New OCIE Risk Alert Warns Advisers of Compliance Pitfalls in Hiring Individuals with Disciplinary Histories

A new Risk Alert released by the SEC’s Office of Compliance Inspections and Examinations (“OCIE”) reminds advisers of the added compliance obligations that arise when hiring representatives carrying the baggage of reportable disciplinary histories. While by no means exhorting advisers not to hire such persons, the Risk Alert nonetheless encourages advisers to properly consider the obvious compliance risks presented by such hiring practices, and, in turn, to adopt prudent policies and procedures to address those risks.

We follow OCIE’s periodic Risk Alerts closely as they not only provide insights regarding the focus of recent OCIE examinations, but also provide insights as to what OCIE management will be directing the staff to focus on in the future. This particular Risk Alert is a read-out of the results of a recent series of OCIE exams from 2017 specifically targeting advisory firms that (i) previously employed, or currently employ, any individual with a history of disciplinary events and (ii) for the most part serve retail clients. Indeed, OCIE makes special notation of its “focus on protecting retail investors” as a genesis for both the targeted exam initiative (the “Initiative”) as well as this new Risk Alert. Accordingly, advisers with a large retail customer base should pay especially close attention to the new Risk Alert.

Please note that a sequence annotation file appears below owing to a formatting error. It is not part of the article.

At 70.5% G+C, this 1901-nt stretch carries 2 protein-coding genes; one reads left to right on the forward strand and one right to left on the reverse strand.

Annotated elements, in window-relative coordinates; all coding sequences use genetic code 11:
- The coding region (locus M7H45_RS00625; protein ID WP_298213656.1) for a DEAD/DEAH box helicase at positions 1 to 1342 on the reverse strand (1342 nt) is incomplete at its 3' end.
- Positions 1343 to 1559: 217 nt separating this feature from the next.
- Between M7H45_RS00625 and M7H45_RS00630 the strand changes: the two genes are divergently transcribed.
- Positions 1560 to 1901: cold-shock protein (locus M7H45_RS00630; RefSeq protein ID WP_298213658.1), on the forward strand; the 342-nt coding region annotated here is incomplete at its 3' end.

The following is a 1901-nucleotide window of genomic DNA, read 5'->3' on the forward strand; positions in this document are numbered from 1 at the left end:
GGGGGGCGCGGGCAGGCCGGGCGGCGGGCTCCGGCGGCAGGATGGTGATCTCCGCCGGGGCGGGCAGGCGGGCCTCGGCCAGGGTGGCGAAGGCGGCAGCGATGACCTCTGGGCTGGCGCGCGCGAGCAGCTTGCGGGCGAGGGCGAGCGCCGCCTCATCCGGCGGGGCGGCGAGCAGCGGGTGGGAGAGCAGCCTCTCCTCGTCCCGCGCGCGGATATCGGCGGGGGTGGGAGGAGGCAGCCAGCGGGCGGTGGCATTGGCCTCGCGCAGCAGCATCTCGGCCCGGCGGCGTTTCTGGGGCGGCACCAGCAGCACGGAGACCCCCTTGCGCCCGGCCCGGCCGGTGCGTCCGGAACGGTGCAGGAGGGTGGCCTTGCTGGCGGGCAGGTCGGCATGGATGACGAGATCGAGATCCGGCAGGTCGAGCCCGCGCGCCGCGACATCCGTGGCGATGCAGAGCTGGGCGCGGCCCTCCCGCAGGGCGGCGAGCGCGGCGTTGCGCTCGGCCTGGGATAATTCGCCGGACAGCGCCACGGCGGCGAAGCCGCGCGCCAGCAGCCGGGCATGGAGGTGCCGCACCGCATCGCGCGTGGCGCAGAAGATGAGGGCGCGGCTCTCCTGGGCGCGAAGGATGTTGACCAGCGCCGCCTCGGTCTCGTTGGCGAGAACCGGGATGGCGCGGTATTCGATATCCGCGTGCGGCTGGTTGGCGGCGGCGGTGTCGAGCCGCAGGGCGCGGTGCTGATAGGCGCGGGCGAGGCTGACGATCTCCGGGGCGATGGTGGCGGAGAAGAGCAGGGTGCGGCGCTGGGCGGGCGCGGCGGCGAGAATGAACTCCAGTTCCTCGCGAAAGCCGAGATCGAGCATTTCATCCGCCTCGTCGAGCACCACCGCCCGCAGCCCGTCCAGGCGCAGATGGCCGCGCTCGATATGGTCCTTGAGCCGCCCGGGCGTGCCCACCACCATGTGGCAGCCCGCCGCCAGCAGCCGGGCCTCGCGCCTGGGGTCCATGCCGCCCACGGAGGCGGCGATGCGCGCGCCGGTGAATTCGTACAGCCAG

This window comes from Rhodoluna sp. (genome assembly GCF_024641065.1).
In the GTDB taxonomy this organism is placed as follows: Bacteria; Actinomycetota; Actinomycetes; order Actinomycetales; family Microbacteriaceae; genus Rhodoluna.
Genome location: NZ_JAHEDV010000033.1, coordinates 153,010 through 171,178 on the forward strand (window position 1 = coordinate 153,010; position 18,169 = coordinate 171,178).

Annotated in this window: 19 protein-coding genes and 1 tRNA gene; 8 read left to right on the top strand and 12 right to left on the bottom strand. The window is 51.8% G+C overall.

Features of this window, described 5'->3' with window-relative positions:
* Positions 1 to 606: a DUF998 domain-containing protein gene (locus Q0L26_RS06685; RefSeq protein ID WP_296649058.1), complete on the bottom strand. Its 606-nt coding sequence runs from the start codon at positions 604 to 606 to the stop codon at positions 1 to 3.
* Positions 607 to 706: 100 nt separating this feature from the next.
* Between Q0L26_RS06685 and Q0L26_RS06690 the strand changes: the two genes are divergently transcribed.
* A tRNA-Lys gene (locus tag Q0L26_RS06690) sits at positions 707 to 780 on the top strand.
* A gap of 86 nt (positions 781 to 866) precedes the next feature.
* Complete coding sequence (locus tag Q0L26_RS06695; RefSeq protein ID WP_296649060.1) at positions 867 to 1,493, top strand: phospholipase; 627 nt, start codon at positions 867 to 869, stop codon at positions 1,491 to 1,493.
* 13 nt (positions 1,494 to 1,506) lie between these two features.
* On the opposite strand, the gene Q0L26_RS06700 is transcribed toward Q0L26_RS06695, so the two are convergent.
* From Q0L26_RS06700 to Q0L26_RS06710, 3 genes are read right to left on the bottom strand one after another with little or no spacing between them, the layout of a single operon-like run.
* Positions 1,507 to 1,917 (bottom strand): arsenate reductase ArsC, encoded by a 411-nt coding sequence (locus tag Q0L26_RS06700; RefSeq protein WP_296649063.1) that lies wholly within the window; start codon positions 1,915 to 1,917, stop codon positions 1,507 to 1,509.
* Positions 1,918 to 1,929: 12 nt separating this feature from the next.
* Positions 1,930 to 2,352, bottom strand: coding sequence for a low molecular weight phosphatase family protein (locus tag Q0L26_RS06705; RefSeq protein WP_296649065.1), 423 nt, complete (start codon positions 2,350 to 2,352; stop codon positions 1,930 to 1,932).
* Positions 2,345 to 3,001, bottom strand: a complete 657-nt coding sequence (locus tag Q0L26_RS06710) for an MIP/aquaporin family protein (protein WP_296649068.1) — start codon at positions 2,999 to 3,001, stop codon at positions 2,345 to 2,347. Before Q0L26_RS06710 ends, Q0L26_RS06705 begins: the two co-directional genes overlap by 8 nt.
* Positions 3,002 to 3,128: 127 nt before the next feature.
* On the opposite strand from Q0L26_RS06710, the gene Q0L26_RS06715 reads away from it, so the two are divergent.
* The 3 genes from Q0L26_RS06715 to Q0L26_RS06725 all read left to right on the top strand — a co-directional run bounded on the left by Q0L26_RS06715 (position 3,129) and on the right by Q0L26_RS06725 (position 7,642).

In conducting the Initiative, OCIE’s staff focused on three areas of interest: (i) the compliance policies and procedures put into place to specifically cover the activities of previously-disciplined individuals; (ii) the disclosures relating to previously-disciplined individuals required to be made in filings and other public documents (including advertising); and (iii) conflicts of interest implicated by the hiring of previously-disciplined individuals. With this roadmap in place, the Initiative identified a variety of observed deficiencies across a range of topics, including: